Monday, July 16, 2012

Book Review: Aesop's Fables

The book I'm about to be reviewing isn't officially a book, because Aesop's fables have been published in several collections. This collection happens to be the Barnes & Noble Classics collection, but nevertheless, Aesop's fables have played a large influence on literature, entertainment, and the language of which we speak. It's incredible how a storyteller could make their mark during a time period in which stories weren't written, but told orally. Plus Aesop, the one who allegedly told these stories, could have simply been a group of storytellers and not one individual with the name. While some may have never heard of Aesop, the majority of people have heard of or read a revamped or original version of one of their works.

There are plenty of Aesop's fables that are overlooked everyday. "The Boy Who Cried Wolf," "The Tortoise And The Hare," and "The Lion And The Mouse" are only a few of which you have overlooked as being an Aesop fable. These fables, which were short in structure, being one page at the very most, had one goal. This goal was to deliver a moral. In "The Boy Who Cried Wolf," also known as "The Shepherd's Boy And The Wolf," delivers the moral that a liar cannot be believed even when telling the truth. In "The Tortoise And The Hare," the moral is that slow and steady wins the race.

On that subject, plenty of expressions that we use everyday come from Aesop's fables. "Don't count your chickens before they hatch" comes from "The Milkmaid And Her Pail," which had to do with a milkmaid who was imagining everything she would do when she would turn the milk into butter and what would happen in her future. She dropped the milk pail and watched her dreams shatter. Others expressions include "Honesty is the best policy" and "think twice before you act."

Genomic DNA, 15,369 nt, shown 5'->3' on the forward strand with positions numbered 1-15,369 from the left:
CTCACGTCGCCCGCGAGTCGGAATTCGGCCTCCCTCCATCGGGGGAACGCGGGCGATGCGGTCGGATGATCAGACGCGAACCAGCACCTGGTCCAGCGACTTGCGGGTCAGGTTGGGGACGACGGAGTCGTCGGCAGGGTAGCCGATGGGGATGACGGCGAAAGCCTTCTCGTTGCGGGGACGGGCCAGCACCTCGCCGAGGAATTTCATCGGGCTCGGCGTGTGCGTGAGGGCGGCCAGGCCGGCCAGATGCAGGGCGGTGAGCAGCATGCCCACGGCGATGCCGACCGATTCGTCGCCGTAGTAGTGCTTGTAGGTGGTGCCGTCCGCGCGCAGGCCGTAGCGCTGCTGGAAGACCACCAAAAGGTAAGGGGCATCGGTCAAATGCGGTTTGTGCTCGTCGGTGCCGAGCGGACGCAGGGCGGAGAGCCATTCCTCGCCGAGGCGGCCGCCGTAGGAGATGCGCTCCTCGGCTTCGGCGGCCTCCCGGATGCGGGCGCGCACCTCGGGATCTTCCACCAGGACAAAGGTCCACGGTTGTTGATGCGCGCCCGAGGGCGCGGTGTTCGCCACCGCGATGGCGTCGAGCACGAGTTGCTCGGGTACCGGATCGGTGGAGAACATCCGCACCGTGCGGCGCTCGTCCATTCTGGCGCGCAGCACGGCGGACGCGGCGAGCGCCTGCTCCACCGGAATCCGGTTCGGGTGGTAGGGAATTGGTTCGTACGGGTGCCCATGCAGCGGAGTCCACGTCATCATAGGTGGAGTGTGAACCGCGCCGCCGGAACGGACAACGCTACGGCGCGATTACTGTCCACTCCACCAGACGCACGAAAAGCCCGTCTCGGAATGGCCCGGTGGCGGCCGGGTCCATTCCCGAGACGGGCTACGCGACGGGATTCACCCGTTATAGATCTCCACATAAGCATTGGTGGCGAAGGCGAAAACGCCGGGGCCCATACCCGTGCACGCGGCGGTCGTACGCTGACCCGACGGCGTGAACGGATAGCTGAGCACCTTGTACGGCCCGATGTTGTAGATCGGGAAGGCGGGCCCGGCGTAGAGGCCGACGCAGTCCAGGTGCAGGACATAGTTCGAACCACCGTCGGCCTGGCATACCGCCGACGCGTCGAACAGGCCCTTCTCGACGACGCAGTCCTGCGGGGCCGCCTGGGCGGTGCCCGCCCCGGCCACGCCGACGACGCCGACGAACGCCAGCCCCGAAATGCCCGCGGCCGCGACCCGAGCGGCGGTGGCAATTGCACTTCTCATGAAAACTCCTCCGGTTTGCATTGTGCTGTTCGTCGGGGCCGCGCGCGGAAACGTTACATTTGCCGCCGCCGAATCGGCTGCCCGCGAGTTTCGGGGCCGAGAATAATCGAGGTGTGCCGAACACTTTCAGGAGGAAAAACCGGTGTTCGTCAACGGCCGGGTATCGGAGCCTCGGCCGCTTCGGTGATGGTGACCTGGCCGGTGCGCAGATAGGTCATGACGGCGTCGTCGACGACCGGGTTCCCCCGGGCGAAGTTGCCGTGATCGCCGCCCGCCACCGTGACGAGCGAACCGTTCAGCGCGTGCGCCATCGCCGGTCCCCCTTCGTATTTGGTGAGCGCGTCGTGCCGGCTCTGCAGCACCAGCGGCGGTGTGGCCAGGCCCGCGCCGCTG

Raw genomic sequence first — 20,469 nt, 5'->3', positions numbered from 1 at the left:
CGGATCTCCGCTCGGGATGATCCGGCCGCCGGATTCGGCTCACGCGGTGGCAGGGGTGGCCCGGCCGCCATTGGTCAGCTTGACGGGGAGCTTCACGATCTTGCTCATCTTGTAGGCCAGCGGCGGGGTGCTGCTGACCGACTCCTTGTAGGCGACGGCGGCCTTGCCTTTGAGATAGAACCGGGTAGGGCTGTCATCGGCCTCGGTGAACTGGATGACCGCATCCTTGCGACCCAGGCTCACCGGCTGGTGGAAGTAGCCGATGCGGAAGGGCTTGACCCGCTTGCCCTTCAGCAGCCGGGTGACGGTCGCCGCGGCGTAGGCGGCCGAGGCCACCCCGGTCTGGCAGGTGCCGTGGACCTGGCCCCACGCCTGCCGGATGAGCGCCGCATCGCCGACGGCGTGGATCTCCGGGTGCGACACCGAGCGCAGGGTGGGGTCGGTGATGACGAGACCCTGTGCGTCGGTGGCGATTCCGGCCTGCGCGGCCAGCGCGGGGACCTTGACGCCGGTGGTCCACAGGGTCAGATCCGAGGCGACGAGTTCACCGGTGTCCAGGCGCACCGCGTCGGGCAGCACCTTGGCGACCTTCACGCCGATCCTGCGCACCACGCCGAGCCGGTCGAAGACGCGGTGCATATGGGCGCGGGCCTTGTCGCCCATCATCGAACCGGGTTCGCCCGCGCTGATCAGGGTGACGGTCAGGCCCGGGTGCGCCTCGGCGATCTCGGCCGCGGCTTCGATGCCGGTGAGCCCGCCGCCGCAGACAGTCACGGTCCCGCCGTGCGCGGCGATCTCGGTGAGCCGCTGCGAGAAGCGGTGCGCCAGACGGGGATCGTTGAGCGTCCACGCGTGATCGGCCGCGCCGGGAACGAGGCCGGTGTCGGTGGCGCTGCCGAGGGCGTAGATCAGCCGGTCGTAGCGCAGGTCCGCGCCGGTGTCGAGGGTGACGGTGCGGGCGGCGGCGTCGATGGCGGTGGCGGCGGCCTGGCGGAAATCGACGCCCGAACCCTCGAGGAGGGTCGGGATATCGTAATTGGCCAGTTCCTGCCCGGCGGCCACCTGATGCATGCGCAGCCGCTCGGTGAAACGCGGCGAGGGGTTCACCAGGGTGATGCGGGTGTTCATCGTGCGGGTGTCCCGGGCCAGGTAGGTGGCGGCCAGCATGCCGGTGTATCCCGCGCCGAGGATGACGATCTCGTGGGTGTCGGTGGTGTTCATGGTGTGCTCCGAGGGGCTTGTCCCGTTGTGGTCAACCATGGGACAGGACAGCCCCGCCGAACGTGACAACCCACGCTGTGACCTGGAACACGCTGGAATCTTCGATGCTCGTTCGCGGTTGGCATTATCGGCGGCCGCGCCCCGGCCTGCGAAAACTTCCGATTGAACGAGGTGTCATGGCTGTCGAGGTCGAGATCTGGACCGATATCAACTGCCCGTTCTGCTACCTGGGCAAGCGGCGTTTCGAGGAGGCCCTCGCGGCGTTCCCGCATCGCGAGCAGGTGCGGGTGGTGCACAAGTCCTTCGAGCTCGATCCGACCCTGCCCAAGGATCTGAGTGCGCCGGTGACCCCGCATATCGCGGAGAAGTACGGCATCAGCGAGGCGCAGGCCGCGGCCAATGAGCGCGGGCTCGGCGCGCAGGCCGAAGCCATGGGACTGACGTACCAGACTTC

Some of my personal favorites are those that aren't as familiar to most. These include "The Fox And The Crow," in which the crow has a piece of cheese in their beak that the fox wants. He mentions how beautiful the crow is, but wants to hear her sing to make sure she's completely beautiful. When she opens her mouth to do so, she drops the cheese to the fox for it to eat. "The Ass And The Lapdog" is another memorable fable. For the record, a donkey is referred it as an "ass" throughout the fables. In this particular one, the ass becomes jealous of the dog's position and how he gets to be in the house and sit on his owner's lap. The ass then tries to be like the dog and even sit on the owner's lap. The moral had to do with satisfaction, which became an interesting fiasco with the ass. I saw an online slideshow that made this one look hilarious. "The Wolf And The Crane" is another favorite of mine, in which a wolf had a bone stuck in his throat which the crane easily pulled out. The crane expected a material reward for this action, but the wolf reminded the crane that the reward was that he spared her by not eating her. It goes to show you how we expect immediate material rewards for our actions, while we ignore the more powerful, non-material rewards.

Aesop's fables are highly clever pieces of literature that offer bits of common sense. The Barnes & Noble collection does an excellent job putting together 284 fables and showing how brilliant Aesop or the group of storytellers known as Aesop were in creating these pieces. The stories that are used are incredibly funny and use everything from humans to gods to animals to plants and anything and everything else in between.

If you have yet to read a collection of Aesop's fables, there's much you have missed. Plenty collections exist, but the one I read from is a part of the Barnes & Noble collection that can be found at Barnes & Noble. I urge you to start reading them and digest the powerful words of wisdom.

Verdict: 10/10

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